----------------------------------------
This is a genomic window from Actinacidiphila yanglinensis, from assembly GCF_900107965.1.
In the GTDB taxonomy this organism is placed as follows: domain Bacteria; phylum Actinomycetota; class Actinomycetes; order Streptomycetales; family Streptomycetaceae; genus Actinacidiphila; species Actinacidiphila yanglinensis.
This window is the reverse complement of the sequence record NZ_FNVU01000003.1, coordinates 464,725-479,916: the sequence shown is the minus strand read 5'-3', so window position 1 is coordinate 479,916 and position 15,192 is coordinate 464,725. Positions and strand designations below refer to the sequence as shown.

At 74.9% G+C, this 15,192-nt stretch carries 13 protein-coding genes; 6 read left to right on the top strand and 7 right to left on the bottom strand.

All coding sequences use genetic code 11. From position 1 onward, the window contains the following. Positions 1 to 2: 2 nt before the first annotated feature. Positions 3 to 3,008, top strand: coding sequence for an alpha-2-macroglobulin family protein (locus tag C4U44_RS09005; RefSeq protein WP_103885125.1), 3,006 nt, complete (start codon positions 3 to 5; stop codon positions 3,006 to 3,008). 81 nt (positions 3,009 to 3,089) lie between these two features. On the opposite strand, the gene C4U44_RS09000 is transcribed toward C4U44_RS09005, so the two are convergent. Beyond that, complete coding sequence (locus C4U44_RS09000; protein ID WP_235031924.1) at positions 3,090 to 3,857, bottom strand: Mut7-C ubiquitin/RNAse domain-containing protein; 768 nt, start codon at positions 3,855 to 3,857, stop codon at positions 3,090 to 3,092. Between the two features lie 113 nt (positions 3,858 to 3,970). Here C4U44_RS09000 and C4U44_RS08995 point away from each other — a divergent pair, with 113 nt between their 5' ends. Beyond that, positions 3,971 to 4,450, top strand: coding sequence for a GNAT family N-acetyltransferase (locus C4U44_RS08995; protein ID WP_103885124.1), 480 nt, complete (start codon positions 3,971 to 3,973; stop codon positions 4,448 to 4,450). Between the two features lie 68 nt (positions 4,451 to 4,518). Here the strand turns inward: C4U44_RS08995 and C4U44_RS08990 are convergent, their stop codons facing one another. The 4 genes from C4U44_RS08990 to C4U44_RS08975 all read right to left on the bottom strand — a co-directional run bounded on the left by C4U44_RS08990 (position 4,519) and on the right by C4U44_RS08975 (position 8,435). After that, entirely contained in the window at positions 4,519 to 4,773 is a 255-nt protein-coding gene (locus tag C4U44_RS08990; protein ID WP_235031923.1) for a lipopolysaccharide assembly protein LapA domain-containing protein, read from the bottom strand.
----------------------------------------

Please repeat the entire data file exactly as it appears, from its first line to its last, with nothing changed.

This is a genomic window from Actinacidiphila yanglinensis, from assembly GCF_900107965.1.
In the GTDB taxonomy this organism is placed as follows: domain Bacteria; phylum Actinomycetota; class Actinomycetes; order Streptomycetales; family Streptomycetaceae; genus Actinacidiphila; species Actinacidiphila yanglinensis.
This window is the reverse complement of the sequence record NZ_FNVU01000003.1, coordinates 464,725-479,916: the sequence shown is the minus strand read 5'-3', so window position 1 is coordinate 479,916 and position 15,192 is coordinate 464,725. Positions and strand designations below refer to the sequence as shown.

At 74.9% G+C, this 15,192-nt stretch carries 13 protein-coding genes; 6 read left to right on the top strand and 7 right to left on the bottom strand.

All coding sequences use genetic code 11. From position 1 onward, the window contains the following. Positions 1 to 2: 2 nt before the first annotated feature. Positions 3 to 3,008, top strand: coding sequence for an alpha-2-macroglobulin family protein (locus tag C4U44_RS09005; RefSeq protein WP_103885125.1), 3,006 nt, complete (start codon positions 3 to 5; stop codon positions 3,006 to 3,008). 81 nt (positions 3,009 to 3,089) lie between these two features. On the opposite strand, the gene C4U44_RS09000 is transcribed toward C4U44_RS09005, so the two are convergent. Beyond that, complete coding sequence (locus C4U44_RS09000; protein ID WP_235031924.1) at positions 3,090 to 3,857, bottom strand: Mut7-C ubiquitin/RNAse domain-containing protein; 768 nt, start codon at positions 3,855 to 3,857, stop codon at positions 3,090 to 3,092. Between the two features lie 113 nt (positions 3,858 to 3,970). Here C4U44_RS09000 and C4U44_RS08995 point away from each other — a divergent pair, with 113 nt between their 5' ends. Beyond that, positions 3,971 to 4,450, top strand: coding sequence for a GNAT family N-acetyltransferase (locus C4U44_RS08995; protein ID WP_103885124.1), 480 nt, complete (start codon positions 3,971 to 3,973; stop codon positions 4,448 to 4,450). Between the two features lie 68 nt (positions 4,451 to 4,518). Here the strand turns inward: C4U44_RS08995 and C4U44_RS08990 are convergent, their stop codons facing one another. The 4 genes from C4U44_RS08990 to C4U44_RS08975 all read right to left on the bottom strand — a co-directional run bounded on the left by C4U44_RS08990 (position 4,519) and on the right by C4U44_RS08975 (position 8,435). After that, entirely contained in the window at positions 4,519 to 4,773 is a 255-nt protein-coding gene (locus tag C4U44_RS08990; protein ID WP_235031923.1) for a lipopolysaccharide assembly protein LapA domain-containing protein, read from the bottom strand.